‘Keeping Yourself to Yourself’: Private Lives and Public Spectacles

Part of the Women’s Studies at York/Macmillan Series book series (WSYS)


The cluster of behaviours and attitudes implicit in the idea of ‘keeping yourself to yourself’ has often been read as signifying a spurious respectability, a respectability perceived as particularly evident amongst the socially aspiring and frequently explained as specifically engendered by the growth of suburbia, the emergence of consumerism and the break-up of the extended family and community networks associated with urban street cultures (Willmott and Young, 1962, p. 164). Stephen Taylor cites ‘keeping yourself to yourself’ as a cause of ‘suburban neurosis’:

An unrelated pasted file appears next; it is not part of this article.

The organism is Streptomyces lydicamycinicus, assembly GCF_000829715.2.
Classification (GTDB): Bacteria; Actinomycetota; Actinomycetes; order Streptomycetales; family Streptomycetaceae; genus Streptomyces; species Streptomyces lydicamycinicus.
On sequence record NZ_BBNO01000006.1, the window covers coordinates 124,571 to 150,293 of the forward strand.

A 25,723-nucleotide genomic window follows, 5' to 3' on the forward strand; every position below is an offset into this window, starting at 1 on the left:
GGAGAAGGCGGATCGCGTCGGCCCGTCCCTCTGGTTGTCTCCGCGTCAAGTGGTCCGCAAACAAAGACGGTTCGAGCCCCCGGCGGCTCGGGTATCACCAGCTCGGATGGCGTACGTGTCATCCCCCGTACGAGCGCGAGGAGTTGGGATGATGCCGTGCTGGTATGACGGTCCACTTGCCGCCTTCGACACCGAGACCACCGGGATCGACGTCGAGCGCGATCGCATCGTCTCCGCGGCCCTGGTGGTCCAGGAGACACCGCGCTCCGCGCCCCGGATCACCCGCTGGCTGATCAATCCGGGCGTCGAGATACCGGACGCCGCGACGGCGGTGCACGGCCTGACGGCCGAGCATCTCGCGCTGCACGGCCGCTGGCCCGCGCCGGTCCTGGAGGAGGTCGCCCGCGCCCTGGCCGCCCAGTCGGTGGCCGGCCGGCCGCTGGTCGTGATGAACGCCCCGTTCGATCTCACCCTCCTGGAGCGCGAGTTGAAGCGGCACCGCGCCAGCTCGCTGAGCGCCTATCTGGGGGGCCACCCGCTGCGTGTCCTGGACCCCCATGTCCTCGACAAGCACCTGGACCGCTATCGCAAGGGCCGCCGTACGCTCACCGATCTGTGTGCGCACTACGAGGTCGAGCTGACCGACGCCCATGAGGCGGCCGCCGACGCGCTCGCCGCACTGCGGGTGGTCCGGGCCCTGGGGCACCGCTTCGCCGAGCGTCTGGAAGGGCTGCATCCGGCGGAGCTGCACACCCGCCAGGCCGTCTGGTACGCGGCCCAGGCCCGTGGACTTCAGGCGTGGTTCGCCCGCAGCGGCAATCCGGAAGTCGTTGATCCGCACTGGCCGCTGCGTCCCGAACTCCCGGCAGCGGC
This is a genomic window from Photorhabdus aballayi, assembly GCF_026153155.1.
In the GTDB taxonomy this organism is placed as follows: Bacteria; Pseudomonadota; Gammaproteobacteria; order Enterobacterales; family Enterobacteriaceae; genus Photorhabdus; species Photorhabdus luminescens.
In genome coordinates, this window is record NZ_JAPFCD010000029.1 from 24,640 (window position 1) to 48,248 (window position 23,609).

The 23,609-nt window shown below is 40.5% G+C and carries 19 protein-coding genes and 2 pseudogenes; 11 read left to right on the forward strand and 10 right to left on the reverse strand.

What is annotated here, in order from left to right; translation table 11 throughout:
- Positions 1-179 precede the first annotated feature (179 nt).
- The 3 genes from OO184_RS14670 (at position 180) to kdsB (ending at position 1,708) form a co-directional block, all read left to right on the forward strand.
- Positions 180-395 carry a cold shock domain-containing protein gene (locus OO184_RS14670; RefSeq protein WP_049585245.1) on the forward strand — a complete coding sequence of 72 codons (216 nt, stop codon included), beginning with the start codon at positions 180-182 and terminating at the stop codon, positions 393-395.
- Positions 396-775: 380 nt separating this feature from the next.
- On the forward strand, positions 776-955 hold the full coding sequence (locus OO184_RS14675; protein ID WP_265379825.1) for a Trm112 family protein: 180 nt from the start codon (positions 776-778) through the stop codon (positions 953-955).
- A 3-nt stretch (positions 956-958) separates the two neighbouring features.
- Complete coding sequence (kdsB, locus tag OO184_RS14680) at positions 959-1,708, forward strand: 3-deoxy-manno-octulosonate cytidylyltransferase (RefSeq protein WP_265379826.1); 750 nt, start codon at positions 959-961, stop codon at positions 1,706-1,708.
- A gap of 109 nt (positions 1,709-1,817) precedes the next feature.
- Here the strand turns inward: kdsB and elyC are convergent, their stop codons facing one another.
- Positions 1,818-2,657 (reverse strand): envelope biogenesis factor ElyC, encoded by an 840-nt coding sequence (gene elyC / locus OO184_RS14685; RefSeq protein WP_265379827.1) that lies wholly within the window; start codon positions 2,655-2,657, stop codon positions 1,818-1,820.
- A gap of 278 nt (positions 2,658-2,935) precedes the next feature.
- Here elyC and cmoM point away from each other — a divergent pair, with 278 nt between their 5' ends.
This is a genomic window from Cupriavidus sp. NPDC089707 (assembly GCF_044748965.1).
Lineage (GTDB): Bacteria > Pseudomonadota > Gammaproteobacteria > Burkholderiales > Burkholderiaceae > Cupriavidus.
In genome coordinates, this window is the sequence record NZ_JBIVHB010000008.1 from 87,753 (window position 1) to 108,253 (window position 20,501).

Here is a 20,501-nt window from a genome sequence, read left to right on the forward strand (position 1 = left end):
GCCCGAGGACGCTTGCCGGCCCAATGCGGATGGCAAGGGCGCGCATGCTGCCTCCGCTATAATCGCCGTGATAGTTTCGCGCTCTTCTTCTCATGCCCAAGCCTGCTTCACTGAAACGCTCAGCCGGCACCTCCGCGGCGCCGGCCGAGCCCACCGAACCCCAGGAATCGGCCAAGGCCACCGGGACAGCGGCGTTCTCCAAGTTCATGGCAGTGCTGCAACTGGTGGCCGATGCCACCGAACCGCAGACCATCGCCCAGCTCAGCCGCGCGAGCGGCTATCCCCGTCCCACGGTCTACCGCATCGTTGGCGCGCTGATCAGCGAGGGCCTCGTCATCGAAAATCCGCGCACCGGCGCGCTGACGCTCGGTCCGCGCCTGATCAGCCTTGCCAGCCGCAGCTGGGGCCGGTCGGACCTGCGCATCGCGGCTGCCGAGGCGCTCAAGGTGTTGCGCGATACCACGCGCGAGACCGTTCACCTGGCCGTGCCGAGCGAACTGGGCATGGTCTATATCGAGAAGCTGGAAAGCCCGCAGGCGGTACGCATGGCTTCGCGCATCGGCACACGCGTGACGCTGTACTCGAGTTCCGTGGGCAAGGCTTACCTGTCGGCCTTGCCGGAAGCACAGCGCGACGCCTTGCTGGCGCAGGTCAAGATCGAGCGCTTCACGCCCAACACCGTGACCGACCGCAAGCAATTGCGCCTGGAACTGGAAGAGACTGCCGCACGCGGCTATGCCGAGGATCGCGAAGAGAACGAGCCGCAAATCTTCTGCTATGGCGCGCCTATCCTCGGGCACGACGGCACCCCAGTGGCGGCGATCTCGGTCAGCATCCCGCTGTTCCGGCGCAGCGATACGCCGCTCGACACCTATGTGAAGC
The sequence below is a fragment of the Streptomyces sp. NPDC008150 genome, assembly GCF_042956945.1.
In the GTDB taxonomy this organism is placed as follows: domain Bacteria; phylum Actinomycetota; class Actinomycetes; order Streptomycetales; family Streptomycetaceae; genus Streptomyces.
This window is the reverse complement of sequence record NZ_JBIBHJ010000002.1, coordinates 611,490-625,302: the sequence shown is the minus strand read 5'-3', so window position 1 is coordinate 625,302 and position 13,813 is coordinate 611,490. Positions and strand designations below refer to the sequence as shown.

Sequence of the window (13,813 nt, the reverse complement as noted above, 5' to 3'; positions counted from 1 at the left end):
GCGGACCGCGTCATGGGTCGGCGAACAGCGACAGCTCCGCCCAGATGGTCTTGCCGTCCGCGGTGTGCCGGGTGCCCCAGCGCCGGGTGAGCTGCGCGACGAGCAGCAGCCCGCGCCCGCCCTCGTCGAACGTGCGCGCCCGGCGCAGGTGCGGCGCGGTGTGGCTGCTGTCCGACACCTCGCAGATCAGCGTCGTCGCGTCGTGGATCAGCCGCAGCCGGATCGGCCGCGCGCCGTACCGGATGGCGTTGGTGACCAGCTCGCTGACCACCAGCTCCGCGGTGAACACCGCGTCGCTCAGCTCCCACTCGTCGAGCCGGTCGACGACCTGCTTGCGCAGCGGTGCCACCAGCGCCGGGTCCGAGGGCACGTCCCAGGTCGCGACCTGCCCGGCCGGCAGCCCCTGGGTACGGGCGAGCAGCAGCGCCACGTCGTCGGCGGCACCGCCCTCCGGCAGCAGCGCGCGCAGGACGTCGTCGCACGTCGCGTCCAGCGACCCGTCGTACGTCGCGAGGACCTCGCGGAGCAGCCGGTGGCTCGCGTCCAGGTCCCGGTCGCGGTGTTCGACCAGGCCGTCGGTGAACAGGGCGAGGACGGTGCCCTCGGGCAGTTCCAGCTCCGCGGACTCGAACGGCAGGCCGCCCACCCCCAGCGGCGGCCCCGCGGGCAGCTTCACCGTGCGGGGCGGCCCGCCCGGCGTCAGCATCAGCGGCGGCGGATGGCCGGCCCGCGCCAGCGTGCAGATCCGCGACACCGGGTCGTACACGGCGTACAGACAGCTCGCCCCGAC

Few who have not worked or lived in the suburbs can realise the intense loneliness of their unhappy inhabitants… Lack of individual enterprise, shyness and bashfulness prevent calling and the striking up of friendships. It is respectable to keep oneself to oneself (Taylor, 1938 p. 760).


Public Space Private Life Health Visitor Sexual Pleasure City Street 
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Copyright information

© Judy Giles 1995

Authors and Affiliations

  1. 1.University College of Ripon and York St JohnUK

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